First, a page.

19th Century

New York’s 19th-Century Underclass: The Work of Jacob A. Riis (1849-1914) | Stephen Basdeo

Stephen Basdeo examines the work of nineteenth-century American social reformer, Jacob A. Riis (1849-1914).

Amongst British nineteenth-century scholars, Henry Mayhew is perhaps the best known of all social investigators, along with perhaps G. W. M. Reynolds. His London Labour and the London Poor (1851) documented the lives and living conditions of a variety of working-class people. A little later in the century, on the other side of the pond, however, was an equally interesting figure, Jacob A. Riis (1849-1914) who published a work similar to Mayhew’s but with an emphasis on New York entitled How the Other Half LivesStudies Among the Tenements of New York (1890).

J A Riis

Jacob A. Riis (c) Wikimedia Commons

Conditions for the poor in late-nineteenth-century New York City were comparable to those faced by paupers in Victorian London. Many of the poor, adults as well as children, in New York worked as casual labourers, families herded into a single room at the mercy of unscrupulous landlords. Riis himself had experienced some of this poverty – he was born in Denmark in 1849, but had emigrated to the States in 1870 to seek employment as a journalist. He arrived in the States just prior to ‘The Long Depression’ (1873-1879) and experienced bouts of unemployment, hunger, and homelessness himself. Eventually he got a job with The New York Tribune as a Police Reporter and became acquainted with the thousands of people who passed through the police courts. Furthermore, he often accompanied policemen on their rounds through the slum districts of the Lower East Side, and he decided that he had to alert the public to the plight of the poor and the need for social reform.[1] Another thing he did was to photograph much of what he saw, which highlighted for readers the awful conditions that their fellow countrymen lived in.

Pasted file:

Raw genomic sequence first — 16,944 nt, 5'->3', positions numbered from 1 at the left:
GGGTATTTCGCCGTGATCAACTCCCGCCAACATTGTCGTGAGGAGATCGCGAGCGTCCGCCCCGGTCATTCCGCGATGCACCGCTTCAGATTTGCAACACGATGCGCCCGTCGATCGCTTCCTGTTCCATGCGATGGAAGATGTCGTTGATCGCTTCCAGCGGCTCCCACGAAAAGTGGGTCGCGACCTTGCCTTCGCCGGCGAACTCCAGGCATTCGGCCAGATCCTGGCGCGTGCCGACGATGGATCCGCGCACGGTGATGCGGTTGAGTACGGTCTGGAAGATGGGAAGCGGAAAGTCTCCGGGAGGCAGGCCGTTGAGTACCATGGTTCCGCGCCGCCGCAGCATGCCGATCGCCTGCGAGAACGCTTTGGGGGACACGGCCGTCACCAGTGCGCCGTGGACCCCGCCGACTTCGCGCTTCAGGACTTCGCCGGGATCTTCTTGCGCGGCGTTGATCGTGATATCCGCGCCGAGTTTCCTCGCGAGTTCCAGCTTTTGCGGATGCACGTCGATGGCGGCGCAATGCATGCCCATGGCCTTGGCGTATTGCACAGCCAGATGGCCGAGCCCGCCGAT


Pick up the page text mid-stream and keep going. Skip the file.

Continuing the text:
“Bandits’ Roost” from J A Riis’s How the Other Half Live

According to Riis, it makes sense to improve the condition of the poor from both an economic and Christian standpoint: improving the living conditions of the poor would reduce the costs of workhouses (yes, the States had them too) and prisons, among other things; and, of course, it is the duty of every Christian to help the poor.[2] There is also the fact that diseases spread easily amongst the cramped tenements of New York, and these diseases recognise no social class – cholera in the slums can and does spread to the suburbs.

But Riis is essentially one of the elites who, although he is friendly to the poor, is at times condescending towards them. Unlike Mayhew, interviews with paupers are not a prominent part of his enquiries into the condition of the poor. They are categorised according to their class, or ethnicity in some cases.  Thus the various chapters describe ‘The Sweaters of Jewtown’ (describing poor Jews), ‘The Italian in New York’, ‘Chinatown’, and ‘The Color Line in New York’ (describing the condition of black people in the city). Then there is ‘The Mixed Crowd’ and ‘The Common Herd’.